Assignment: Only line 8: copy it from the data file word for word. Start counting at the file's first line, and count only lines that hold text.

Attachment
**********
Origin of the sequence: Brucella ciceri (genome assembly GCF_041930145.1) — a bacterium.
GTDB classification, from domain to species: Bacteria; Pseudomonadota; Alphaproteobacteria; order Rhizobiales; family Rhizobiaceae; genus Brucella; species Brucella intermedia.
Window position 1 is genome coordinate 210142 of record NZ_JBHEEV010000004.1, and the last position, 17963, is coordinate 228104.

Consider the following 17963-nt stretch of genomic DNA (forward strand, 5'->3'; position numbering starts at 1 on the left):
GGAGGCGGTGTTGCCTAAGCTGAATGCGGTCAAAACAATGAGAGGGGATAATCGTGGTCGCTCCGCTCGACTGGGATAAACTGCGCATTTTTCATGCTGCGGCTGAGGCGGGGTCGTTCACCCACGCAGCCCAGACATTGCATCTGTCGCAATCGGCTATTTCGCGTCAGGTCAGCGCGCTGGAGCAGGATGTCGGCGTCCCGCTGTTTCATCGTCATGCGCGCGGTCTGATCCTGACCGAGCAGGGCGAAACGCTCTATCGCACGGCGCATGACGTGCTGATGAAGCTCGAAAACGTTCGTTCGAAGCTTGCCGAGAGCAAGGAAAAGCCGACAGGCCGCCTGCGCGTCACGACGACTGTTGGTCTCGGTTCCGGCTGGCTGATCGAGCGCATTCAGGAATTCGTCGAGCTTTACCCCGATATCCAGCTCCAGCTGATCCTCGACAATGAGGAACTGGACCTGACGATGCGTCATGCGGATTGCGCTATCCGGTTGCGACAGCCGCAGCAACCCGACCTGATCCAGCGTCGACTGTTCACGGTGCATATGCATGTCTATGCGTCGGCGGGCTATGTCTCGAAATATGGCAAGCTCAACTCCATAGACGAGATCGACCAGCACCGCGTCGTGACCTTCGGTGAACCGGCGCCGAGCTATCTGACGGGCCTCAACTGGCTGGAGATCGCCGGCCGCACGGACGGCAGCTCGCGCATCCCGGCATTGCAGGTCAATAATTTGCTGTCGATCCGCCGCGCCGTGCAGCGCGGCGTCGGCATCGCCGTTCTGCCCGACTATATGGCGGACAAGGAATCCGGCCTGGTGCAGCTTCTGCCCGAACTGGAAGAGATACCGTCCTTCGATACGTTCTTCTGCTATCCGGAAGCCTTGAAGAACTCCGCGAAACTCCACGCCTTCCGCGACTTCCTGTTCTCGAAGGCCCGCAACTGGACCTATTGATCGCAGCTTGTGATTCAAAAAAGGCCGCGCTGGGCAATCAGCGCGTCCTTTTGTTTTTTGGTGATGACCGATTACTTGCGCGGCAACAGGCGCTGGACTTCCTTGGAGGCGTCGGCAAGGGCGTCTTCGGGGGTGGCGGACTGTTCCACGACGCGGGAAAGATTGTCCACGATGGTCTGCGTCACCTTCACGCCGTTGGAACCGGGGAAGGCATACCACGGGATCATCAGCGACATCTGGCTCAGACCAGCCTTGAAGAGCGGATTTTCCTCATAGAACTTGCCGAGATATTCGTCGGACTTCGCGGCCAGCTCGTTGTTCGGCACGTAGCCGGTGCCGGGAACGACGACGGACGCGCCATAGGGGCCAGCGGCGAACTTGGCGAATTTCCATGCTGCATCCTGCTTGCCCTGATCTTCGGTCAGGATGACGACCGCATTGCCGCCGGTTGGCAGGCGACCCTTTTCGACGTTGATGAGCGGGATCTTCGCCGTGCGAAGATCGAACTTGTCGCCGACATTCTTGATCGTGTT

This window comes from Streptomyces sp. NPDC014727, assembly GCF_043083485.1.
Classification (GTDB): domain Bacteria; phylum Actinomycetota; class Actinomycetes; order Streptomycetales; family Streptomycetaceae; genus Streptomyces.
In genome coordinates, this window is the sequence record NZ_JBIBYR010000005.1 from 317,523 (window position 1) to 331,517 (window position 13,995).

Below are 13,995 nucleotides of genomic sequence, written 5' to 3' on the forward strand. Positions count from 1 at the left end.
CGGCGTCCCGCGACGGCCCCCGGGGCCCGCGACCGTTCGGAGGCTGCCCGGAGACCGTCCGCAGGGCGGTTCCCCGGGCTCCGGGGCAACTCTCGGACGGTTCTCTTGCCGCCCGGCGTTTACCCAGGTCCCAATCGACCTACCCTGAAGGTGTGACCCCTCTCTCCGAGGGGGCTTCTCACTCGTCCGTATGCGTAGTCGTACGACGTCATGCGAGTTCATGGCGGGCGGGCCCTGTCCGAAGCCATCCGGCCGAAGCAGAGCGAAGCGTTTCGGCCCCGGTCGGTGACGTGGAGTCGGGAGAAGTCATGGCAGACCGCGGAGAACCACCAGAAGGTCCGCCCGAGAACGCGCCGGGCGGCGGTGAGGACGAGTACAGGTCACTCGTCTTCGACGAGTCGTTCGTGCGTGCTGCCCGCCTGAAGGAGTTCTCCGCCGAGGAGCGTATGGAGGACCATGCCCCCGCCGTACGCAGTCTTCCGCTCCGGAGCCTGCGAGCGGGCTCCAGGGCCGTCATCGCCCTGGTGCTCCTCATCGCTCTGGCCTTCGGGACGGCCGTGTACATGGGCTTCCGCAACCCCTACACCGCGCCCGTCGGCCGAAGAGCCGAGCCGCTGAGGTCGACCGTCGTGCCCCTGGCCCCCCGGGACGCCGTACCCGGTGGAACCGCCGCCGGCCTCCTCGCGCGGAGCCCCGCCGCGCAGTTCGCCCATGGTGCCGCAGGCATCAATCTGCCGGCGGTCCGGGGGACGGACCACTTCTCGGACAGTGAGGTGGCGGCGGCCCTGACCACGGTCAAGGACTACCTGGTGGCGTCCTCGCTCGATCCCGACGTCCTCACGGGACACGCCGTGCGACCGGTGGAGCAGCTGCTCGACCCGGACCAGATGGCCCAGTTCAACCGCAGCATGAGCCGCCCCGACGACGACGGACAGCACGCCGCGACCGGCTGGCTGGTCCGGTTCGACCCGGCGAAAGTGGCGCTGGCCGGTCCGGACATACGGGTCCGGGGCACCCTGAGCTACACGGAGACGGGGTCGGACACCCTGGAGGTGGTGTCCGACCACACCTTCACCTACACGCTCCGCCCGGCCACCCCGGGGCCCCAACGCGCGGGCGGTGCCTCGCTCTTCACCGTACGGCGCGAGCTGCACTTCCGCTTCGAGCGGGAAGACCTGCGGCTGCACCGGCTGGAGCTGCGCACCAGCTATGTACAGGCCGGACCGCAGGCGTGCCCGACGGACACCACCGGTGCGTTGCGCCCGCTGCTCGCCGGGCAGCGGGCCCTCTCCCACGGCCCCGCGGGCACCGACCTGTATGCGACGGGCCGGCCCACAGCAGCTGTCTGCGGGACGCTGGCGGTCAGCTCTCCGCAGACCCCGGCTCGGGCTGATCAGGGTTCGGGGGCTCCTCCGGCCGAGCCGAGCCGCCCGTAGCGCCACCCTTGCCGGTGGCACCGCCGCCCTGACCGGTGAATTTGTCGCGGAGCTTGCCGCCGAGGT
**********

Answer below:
In genome coordinates, this window is the sequence record NZ_JBIBYR010000005.1 from 317,523 (window position 1) to 331,517 (window position 13,995).